by Heidi Green
July 25, 2011
The term “organic” provides some assurances about the methods used during food production. By comparison, the term “all-natural” is a marketing term that is almost entirely unregulated.
The United States Department of Agriculture (USDA) controls the official “organic” seal in accord with the Organic Food Products Act. The department sets standards for which foods may bear the seal on their packages, according to product contents (you can read about recent controversy allowing additives with claims of nutritional value to organic foods here). Classifications of organic foods are based on the percentage of ingredients that are organic:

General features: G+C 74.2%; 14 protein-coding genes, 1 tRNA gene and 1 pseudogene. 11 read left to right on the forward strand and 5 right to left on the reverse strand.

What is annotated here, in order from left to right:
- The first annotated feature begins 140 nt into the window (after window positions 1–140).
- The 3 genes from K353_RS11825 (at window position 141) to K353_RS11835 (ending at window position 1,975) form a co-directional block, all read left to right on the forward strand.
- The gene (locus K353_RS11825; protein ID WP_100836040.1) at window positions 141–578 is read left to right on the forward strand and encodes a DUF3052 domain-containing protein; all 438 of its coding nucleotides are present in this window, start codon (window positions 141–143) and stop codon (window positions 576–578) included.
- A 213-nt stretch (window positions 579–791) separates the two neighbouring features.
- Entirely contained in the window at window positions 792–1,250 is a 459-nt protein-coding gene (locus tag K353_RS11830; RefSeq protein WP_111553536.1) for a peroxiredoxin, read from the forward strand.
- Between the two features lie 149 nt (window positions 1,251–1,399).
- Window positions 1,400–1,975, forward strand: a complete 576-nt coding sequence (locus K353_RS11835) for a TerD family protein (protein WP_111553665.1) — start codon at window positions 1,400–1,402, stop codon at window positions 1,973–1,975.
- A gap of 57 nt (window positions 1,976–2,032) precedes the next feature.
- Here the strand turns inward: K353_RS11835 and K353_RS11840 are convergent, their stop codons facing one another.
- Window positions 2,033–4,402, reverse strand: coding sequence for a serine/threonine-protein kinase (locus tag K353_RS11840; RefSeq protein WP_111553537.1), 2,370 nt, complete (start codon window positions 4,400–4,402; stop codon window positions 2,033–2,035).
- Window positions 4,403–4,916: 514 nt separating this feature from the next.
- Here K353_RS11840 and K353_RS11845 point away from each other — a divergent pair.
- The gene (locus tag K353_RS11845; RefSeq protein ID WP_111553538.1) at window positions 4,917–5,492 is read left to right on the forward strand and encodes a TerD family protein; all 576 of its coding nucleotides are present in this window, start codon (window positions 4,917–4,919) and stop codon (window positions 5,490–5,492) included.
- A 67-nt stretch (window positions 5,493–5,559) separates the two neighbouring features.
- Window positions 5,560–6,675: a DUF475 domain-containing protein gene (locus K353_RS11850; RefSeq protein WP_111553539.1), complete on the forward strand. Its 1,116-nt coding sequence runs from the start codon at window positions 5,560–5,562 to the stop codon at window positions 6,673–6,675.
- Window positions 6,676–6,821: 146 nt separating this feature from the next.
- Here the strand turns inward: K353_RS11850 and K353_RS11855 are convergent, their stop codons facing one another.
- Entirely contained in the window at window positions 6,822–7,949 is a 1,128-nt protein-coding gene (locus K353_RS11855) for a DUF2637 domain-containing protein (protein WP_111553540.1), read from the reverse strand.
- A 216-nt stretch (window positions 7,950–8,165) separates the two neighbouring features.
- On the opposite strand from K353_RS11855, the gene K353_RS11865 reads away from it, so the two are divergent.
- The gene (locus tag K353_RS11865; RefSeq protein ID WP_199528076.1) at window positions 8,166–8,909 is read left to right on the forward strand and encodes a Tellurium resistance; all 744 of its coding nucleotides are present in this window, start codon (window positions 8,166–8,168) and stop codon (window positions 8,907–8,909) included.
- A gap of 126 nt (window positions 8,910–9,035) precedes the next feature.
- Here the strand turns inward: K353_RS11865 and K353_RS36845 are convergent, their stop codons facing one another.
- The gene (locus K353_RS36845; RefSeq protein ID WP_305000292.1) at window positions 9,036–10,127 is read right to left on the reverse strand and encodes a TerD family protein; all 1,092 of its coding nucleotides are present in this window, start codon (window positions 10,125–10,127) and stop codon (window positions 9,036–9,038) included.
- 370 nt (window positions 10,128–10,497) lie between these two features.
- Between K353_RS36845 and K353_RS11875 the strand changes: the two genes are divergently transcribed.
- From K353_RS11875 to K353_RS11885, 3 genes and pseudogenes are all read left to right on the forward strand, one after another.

The USDA only stipulates use of the word “natural” for meat and poultry. Otherwise, “natural” is an unregulated term. It is often found on labels of foods manufactured through conventional, non-organic means.
This is not to say that organic food is necessarily better. As explained elsewhere on baby gooroo (read more here and here) the research is still out on the health benefits of organically grown foods.
Additional information about the USDA’s Organic Foods Program is available on the department’s website.
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